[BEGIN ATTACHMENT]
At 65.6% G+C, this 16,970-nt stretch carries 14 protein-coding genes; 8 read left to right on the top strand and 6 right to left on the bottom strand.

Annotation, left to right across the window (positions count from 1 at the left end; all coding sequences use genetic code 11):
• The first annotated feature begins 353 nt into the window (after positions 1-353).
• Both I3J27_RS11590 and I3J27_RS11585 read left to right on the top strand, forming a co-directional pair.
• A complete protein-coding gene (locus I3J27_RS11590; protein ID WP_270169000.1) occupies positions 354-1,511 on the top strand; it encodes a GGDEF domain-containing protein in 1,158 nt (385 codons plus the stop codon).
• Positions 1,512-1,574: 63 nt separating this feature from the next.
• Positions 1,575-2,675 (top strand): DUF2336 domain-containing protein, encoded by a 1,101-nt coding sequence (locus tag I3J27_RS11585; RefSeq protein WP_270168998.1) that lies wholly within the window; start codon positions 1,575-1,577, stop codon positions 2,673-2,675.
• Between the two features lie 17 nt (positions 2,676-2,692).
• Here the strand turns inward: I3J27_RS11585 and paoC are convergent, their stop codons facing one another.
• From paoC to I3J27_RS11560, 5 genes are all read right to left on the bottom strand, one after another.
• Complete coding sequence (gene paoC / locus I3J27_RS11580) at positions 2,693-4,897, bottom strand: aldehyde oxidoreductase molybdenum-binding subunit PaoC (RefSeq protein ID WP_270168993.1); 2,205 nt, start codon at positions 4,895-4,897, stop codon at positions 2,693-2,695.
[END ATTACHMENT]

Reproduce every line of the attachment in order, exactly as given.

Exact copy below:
At 65.6% G+C, this 16,970-nt stretch carries 14 protein-coding genes; 8 read left to right on the top strand and 6 right to left on the bottom strand.

Annotation, left to right across the window (positions count from 1 at the left end; all coding sequences use genetic code 11):
• The first annotated feature begins 353 nt into the window (after positions 1-353).
• Both I3J27_RS11590 and I3J27_RS11585 read left to right on the top strand, forming a co-directional pair.
• A complete protein-coding gene (locus I3J27_RS11590; protein ID WP_270169000.1) occupies positions 354-1,511 on the top strand; it encodes a GGDEF domain-containing protein in 1,158 nt (385 codons plus the stop codon).
• Positions 1,512-1,574: 63 nt separating this feature from the next.
• Positions 1,575-2,675 (top strand): DUF2336 domain-containing protein, encoded by a 1,101-nt coding sequence (locus tag I3J27_RS11585; RefSeq protein WP_270168998.1) that lies wholly within the window; start codon positions 1,575-1,577, stop codon positions 2,673-2,675.
• Between the two features lie 17 nt (positions 2,676-2,692).
• Here the strand turns inward: I3J27_RS11585 and paoC are convergent, their stop codons facing one another.
• From paoC to I3J27_RS11560, 5 genes are all read right to left on the bottom strand, one after another.
• Complete coding sequence (gene paoC / locus I3J27_RS11580) at positions 2,693-4,897, bottom strand: aldehyde oxidoreductase molybdenum-binding subunit PaoC (RefSeq protein ID WP_270168993.1); 2,205 nt, start codon at positions 4,895-4,897, stop codon at positions 2,693-2,695.